I work in Front Line Support, and usually we dial into our customers sites to troubleshoot problems. One evening a co-worker was not able to dial into a customer's site, so he was working with the customer by phone and trying to walk him through displaying system messages. The user was in the computer room where there were multiple servers.

I started hearing a very faint beep when I was typing, but it was not consistent, and since it was so faint, it was hard to tell where it was coming from. I pondered, confirmed that it wasn't any of the obvious problems, and then started thinking that maybe my keyboard was messed up. I knew better, but maybe there was a small alarm inside my "excess wear" indicator, maybe? (I know, but I didn't have any better ideas.) Finally I decided to sit down and figure it out once and for all. I took the keyboard off the desk to begin my detective work and found, underneath the keyboard, a digital thermometer. It had been sitting under there the whole time. My typing was hitting the on/off button on the thermometer, causing it to beep.

I find it curious how you almost never see "press any key" instructions that are honest enough to say, "except Shift, Caps Lock, Control, Alt, Num Lock, Scroll Lock...."

I had so many students make the following error that I learned to warn them against it in advance. When asked to press the Caps Lock key, they would press the little indicator light instead of the key itself.

It's really bad when the computer does something stupid. Presumably, the programmers of the operating system or system software would know better. Many computers are known to report the following error message when the keyboard is not plugged in:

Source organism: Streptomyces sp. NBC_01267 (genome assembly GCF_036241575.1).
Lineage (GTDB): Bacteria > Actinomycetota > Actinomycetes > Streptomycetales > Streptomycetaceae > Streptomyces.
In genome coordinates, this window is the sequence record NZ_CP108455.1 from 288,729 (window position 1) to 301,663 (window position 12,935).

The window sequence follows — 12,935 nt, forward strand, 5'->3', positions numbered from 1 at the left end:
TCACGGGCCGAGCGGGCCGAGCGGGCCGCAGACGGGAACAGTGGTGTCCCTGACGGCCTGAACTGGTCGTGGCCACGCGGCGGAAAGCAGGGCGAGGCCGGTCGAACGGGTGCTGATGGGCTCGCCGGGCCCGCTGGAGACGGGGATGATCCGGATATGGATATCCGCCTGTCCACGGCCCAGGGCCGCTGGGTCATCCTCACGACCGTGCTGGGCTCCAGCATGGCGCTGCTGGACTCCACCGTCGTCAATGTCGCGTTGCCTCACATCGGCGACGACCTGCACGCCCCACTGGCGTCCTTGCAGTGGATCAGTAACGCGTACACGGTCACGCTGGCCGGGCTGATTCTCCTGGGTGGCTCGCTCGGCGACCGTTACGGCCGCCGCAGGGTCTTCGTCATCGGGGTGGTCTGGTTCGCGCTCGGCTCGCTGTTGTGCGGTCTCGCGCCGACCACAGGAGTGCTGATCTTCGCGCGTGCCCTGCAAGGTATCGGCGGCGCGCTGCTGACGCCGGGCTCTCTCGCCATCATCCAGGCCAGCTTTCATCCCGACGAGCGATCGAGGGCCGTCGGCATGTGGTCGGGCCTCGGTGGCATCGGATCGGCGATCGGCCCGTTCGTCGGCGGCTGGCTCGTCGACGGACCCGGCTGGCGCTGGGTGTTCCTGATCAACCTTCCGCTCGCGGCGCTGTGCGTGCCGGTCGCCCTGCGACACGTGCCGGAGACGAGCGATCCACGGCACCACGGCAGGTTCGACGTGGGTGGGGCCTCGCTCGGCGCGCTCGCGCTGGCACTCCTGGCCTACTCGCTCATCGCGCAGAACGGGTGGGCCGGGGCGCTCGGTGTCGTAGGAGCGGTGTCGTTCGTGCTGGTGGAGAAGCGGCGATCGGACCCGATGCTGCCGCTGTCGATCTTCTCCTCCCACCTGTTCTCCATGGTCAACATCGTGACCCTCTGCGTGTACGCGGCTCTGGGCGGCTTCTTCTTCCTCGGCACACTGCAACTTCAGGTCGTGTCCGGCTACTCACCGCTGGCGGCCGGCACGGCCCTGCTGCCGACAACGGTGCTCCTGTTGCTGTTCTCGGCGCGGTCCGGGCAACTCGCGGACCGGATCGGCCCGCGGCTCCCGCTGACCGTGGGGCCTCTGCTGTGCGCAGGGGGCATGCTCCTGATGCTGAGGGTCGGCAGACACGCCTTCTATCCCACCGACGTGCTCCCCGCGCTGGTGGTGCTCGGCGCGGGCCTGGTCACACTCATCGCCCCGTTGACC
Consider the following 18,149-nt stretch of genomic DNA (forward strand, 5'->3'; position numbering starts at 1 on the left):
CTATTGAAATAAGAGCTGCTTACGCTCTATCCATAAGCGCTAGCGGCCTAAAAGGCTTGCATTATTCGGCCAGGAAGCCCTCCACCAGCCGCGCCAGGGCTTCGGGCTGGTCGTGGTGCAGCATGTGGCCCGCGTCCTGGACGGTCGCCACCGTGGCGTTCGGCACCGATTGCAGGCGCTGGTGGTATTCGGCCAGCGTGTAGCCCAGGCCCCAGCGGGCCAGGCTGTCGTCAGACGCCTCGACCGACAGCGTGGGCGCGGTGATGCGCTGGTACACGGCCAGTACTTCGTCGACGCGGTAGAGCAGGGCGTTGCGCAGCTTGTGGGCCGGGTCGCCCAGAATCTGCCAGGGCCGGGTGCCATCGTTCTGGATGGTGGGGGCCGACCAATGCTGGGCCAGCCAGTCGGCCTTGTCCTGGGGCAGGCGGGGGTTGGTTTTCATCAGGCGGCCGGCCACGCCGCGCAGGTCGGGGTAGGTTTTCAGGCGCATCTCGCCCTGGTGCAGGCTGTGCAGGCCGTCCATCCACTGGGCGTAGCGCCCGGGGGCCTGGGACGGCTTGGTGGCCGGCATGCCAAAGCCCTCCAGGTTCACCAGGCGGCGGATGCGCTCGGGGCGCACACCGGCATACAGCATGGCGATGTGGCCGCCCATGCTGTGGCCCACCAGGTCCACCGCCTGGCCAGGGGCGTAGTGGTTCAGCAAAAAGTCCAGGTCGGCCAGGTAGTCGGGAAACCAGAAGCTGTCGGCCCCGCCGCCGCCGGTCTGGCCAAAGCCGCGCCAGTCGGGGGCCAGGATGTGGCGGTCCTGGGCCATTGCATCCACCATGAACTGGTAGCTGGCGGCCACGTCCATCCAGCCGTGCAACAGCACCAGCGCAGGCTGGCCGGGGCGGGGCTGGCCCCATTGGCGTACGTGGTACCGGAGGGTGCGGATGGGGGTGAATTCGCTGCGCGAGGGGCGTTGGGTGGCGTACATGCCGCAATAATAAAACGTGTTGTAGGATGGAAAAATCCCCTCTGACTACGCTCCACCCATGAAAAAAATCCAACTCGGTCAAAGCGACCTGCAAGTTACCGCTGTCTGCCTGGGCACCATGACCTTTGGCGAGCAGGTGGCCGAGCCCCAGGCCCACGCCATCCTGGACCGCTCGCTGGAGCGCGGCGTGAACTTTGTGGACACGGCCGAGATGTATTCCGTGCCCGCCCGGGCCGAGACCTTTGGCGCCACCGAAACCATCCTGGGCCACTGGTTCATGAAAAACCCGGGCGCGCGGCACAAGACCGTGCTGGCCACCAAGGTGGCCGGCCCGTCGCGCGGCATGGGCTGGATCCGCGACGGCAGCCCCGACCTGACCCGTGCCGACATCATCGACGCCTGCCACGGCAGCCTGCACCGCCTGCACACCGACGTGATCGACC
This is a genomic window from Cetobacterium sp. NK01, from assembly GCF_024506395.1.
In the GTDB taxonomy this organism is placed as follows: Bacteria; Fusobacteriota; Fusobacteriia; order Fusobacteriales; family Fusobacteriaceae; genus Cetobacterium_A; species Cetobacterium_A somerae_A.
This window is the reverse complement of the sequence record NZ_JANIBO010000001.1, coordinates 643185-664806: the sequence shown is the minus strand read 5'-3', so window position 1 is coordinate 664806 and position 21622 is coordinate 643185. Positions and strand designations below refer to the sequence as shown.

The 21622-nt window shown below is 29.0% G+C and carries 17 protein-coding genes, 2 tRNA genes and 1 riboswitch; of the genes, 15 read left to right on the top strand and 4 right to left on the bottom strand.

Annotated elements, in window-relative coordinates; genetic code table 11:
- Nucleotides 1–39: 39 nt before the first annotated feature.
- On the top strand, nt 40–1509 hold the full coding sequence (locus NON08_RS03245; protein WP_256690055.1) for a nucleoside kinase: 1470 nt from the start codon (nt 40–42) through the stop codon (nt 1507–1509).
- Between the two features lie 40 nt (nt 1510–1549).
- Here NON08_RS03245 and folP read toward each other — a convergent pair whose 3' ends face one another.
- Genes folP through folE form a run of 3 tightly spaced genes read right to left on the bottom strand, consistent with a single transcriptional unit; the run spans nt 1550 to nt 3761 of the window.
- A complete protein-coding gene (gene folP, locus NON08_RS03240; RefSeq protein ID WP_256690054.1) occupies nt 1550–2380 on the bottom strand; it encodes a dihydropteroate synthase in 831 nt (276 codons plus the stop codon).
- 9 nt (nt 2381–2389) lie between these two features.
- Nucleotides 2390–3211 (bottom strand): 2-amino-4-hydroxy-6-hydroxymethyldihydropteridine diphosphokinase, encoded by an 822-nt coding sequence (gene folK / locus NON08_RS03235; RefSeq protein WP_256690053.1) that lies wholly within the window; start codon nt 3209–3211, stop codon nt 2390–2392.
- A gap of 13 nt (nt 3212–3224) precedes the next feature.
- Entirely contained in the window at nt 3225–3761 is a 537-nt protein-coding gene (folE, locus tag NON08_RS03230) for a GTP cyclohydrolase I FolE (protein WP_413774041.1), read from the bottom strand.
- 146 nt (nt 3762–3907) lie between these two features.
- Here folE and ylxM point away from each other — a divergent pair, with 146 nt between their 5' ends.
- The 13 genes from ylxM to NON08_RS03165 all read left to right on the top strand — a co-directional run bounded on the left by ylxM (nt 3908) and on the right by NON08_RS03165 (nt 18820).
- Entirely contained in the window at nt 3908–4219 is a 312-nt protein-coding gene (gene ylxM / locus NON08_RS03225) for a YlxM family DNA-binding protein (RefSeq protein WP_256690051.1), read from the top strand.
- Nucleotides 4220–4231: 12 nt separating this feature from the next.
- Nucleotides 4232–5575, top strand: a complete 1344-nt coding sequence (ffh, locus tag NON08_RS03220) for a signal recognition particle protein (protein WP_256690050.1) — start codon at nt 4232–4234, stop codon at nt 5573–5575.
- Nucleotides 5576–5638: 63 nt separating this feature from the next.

"Error #101: No keyboard. Press F1 to continue."

...or some variation thereof.

Email from a friend:


Emailed to a corporate help desk:

I spillced coffcee cincto my kcey boardc.c As a rcesulct, c's gcet inctermixcced with cwactever I ctypce. Plcease replace mcy kceyboard.

I work on the help desk of a small ISP. Yesterday I had a phone call from a customer wanting to know how to set up his mail. The mail server address contained a hyphen.

He seemed to know what that was, so we proceeded to enter the rest of his settings. On completion, he got an error message saying he could not be logged in to the mail server. I took him back into the settings and asked him to read out what he had entered for the mail server name. When we got to the point where the hyphen should be, he said "squiggly line."

He tried again and still couldn't connect. Back into the settings we go. When he got to the point the hyphen should be, he said it was a "horseshoe-like thingy." We tried again. Next time it was a "diagonal line." I don't remember how many times we went through this. Finally I had to direct him to where the hyphen key was physically located on the keyboard.